How Self-Driving Cars Could Revolutionize Road Trips

Vacation, anyone?


Driving on an open highway and exploring new territory evokes adventure and excitement. It’s no wonder that road trips are the plot line of some of the greatest films and books ever created and that there’s a resurgence of vacationers hitching Airstreams to their cars.


When Honda tapped independent creative director Morihiro Harano to tell a story about its autonomous driving technology, he focused in on that wanderlust–and how self-driving cars could make it a reality. To develop a series of concept vehicles for the project, Harano collaborated with the London-based industrial design studio Map, whose work he admired–along with the transit-focused ethos of its founders, Jay Osgerby and Edward Barber.

Called the Great Journey, the project centers around a souped-up vehicle that would enable a trip starting in the African Serengeti, winding through the Middle East’s sand dunes, over the Himalayan Mountains, across the Bering strait, and culminating in the Amazonian jungle. It’s essentially the same path of migration some anthropologists believe early humans took.

“My inspiration for this project came from a few things,” Harano says. “My son’s and my love for motorhomes–we built one together from Legos–the tiny house movement–I love architecture–and a road trip in Iceland for a shoot on a very long and wild road. When I learned about Honda’s autonomous driving technology, those four things are came together for me. I thought if we could make a comfortable motorhome with autonomous driving technology, I would love to live my rest of life on the road, moving, traveling, enjoying a very long road trip on this planet, being a kind of new nomad.”

Instead of talking about the technical specs that would make this type of journey possible, Harano wanted to communicate the experience–a trend that’s already driving the way auto brands speak about their vehicles and make abstract technology graspable. Autonomous driving is still a polarizing topic: while companies like Tesla and Google are preaching its virtues and working out the UX kinks that could make or break it, the public has been wary of the technology and concerned about safety.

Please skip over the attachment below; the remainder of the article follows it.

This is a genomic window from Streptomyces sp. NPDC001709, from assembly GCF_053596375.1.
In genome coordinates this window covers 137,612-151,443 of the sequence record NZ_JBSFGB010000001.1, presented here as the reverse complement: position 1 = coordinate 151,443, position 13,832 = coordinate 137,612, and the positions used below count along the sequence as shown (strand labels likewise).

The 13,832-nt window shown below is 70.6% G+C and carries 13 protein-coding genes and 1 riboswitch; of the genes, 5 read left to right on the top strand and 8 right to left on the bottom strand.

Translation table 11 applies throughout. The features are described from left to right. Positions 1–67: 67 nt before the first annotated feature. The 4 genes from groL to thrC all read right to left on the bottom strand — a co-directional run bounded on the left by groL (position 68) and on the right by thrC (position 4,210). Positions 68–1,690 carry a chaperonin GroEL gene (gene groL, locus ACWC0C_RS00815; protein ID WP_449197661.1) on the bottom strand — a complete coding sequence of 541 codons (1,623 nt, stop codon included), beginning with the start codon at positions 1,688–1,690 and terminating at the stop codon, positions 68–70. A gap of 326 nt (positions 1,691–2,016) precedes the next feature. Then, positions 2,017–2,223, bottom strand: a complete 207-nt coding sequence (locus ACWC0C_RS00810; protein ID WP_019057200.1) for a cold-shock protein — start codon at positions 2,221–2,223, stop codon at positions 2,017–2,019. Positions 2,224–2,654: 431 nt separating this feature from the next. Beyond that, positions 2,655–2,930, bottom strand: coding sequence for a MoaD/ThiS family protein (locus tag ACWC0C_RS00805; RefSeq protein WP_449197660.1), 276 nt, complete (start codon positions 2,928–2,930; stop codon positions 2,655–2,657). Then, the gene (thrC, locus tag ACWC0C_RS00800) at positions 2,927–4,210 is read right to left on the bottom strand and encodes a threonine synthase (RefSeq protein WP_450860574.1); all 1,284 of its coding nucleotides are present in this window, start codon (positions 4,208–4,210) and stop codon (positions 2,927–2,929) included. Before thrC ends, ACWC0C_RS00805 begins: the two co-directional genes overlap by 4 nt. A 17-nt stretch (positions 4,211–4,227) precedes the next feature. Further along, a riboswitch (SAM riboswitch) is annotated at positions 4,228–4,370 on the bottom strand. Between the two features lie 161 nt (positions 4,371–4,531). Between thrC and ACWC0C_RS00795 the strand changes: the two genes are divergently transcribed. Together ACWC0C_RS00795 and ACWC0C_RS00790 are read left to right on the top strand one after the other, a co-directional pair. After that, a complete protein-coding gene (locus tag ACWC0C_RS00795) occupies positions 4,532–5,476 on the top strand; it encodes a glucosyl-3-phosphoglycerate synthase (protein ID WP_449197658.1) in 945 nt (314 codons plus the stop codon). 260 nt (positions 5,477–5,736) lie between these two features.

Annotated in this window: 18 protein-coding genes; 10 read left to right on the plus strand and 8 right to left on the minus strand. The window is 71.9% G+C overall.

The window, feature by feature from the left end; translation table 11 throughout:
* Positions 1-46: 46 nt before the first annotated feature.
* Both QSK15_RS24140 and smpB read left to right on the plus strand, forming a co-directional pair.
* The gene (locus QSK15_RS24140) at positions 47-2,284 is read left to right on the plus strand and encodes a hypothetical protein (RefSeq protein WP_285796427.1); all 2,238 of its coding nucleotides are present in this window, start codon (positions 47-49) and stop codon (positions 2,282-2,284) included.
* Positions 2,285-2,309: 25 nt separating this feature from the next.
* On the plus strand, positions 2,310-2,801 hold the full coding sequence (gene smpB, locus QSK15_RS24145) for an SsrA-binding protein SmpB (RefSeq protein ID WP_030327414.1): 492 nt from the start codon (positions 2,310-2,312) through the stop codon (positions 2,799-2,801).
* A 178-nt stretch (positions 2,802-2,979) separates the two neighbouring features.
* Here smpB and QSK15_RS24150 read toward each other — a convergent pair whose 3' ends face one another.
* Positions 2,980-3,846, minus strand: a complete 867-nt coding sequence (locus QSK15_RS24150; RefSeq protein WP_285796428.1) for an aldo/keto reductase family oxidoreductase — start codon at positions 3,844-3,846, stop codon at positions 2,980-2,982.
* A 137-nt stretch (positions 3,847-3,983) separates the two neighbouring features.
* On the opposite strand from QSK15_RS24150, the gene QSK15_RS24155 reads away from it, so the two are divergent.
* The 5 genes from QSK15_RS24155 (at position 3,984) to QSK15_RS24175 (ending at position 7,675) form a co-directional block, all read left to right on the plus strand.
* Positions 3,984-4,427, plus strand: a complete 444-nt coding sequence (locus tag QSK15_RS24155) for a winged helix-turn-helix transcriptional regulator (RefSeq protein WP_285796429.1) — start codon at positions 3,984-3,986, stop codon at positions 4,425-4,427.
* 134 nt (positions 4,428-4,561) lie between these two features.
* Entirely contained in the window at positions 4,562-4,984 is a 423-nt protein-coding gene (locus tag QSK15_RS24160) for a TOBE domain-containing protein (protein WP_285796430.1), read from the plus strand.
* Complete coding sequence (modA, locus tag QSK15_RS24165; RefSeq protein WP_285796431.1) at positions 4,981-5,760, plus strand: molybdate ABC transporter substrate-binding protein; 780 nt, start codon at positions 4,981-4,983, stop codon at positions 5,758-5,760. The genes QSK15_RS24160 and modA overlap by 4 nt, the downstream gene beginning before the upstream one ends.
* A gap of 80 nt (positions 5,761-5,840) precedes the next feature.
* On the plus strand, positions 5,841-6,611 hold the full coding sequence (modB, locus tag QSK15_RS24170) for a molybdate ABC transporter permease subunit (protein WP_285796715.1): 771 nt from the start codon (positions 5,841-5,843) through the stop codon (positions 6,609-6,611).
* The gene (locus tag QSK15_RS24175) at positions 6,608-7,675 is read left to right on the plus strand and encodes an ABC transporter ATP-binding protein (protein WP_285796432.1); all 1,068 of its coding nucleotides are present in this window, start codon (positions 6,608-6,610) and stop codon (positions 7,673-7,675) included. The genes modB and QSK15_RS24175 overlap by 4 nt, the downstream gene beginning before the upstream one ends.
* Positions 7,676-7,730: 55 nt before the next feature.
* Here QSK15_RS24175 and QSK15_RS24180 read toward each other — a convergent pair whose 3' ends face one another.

By framing Honda’s technology as a tool for adventure, Harano wanted to table the techno speak and communicate in a language that everyone could understand.

“In the old days, cars symbolized individual freedom,” Harano says. “However with new services like Uber and Zipcar, the value and meaning of a car has changed dramatically for consumers. So it’s important in talking about new technologies like autonomous driving and fuel-cell not to explain how to improve the car as a product, but to work make society and our lives happier. In order to do communicate that for this project, we decided to work with designers who aren’t from a traditional automotive background.”


Known for its expertise in model making and interdisciplinary approach, Map was top of mind when Harano was thinking about a company to design the concept cars. Jon Marshall, Map’s design director, was turned off by the slick nature of CGI concept cars and computer renderings–and, instead, pitched the idea of scale models. Marshall wanted the cars not to be toylike novelties, but to embody real technology and engineering principles that could eventually be realized (though, right now, Honda has no plans to develop the concepts any further).

He and his team combed Honda’s archives to get a sense of its design legacy: the company produces all sorts of vehicles, from passenger cars to farm equipment and trucks, as well as boats and robots. This fed into the car designs, which reflect an aesthetic from the manufacturer’s 1950s and ’60s offerings, mixed with modern technology like solar and fuel cells.

Map designed the 3-D files for the concept cars at scale for both the exterior silhouettes and the interior cabins, and took care that they were dimensionally accurate and structurally sound enough that they could all be manufactured. Then, the designers shrunk down the dimensions and produced the physical models. In a video, Marshall explains the process:

“In general, automotive is at a juncture where technology is playing more of a part, like autonomous driving, like the connected car, and other technology making it possible to do car sharing, moving from petrol to electric,” Marshall says. “There’s an opportunity for industrial and interior design firms to become more involved in ways to integrate [technology] with our lives.”

The Great Journey demonstrates is that the way an emergent technology is framed by its creators really has an impact on how we perceive its role in society. When the dialog is weighted on features and engineering, it becomes abstract and the public becomes wary. When it centers around an experience or how it can empower users, magic can happen.

About the author

Diana Budds is a New York–based writer covering design and the built environment.